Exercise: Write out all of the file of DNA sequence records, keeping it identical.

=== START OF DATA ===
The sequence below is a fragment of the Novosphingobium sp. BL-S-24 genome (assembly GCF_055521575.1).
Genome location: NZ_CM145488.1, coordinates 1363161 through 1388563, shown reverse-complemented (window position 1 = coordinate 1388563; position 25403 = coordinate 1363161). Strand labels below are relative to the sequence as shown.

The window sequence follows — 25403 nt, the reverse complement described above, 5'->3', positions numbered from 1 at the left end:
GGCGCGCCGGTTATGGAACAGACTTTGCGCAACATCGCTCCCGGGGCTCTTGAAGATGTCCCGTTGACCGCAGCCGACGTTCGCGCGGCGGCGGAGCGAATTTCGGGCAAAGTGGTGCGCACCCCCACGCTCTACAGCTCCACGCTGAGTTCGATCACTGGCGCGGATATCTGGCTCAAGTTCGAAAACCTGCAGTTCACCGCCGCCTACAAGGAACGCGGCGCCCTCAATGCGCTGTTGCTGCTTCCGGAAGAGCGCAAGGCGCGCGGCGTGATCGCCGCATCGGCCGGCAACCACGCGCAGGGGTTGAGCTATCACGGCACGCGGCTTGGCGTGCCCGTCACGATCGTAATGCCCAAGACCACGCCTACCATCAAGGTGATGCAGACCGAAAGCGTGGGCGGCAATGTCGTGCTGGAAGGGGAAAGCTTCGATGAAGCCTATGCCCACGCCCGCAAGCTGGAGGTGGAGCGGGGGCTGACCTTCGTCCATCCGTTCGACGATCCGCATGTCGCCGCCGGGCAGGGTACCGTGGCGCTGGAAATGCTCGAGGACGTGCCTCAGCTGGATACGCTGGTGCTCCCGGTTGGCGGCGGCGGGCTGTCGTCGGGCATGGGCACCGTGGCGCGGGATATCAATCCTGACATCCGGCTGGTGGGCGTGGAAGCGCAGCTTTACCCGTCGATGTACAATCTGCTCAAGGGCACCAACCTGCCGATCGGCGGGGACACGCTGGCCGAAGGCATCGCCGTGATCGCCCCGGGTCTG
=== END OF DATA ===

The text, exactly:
The sequence below is a fragment of the Novosphingobium sp. BL-S-24 genome (assembly GCF_055521575.1).
Genome location: NZ_CM145488.1, coordinates 1363161 through 1388563, shown reverse-complemented (window position 1 = coordinate 1388563; position 25403 = coordinate 1363161). Strand labels below are relative to the sequence as shown.

The window sequence follows — 25403 nt, the reverse complement described above, 5'->3', positions numbered from 1 at the left end:
GGCGCGCCGGTTATGGAACAGACTTTGCGCAACATCGCTCCCGGGGCTCTTGAAGATGTCCCGTTGACCGCAGCCGACGTTCGCGCGGCGGCGGAGCGAATTTCGGGCAAAGTGGTGCGCACCCCCACGCTCTACAGCTCCACGCTGAGTTCGATCACTGGCGCGGATATCTGGCTCAAGTTCGAAAACCTGCAGTTCACCGCCGCCTACAAGGAACGCGGCGCCCTCAATGCGCTGTTGCTGCTTCCGGAAGAGCGCAAGGCGCGCGGCGTGATCGCCGCATCGGCCGGCAACCACGCGCAGGGGTTGAGCTATCACGGCACGCGGCTTGGCGTGCCCGTCACGATCGTAATGCCCAAGACCACGCCTACCATCAAGGTGATGCAGACCGAAAGCGTGGGCGGCAATGTCGTGCTGGAAGGGGAAAGCTTCGATGAAGCCTATGCCCACGCCCGCAAGCTGGAGGTGGAGCGGGGGCTGACCTTCGTCCATCCGTTCGACGATCCGCATGTCGCCGCCGGGCAGGGTACCGTGGCGCTGGAAATGCTCGAGGACGTGCCTCAGCTGGATACGCTGGTGCTCCCGGTTGGCGGCGGCGGGCTGTCGTCGGGCATGGGCACCGTGGCGCGGGATATCAATCCTGACATCCGGCTGGTGGGCGTGGAAGCGCAGCTTTACCCGTCGATGTACAATCTGCTCAAGGGCACCAACCTGCCGATCGGCGGGGACACGCTGGCCGAAGGCATCGCCGTGATCGCCCCGGGTCTG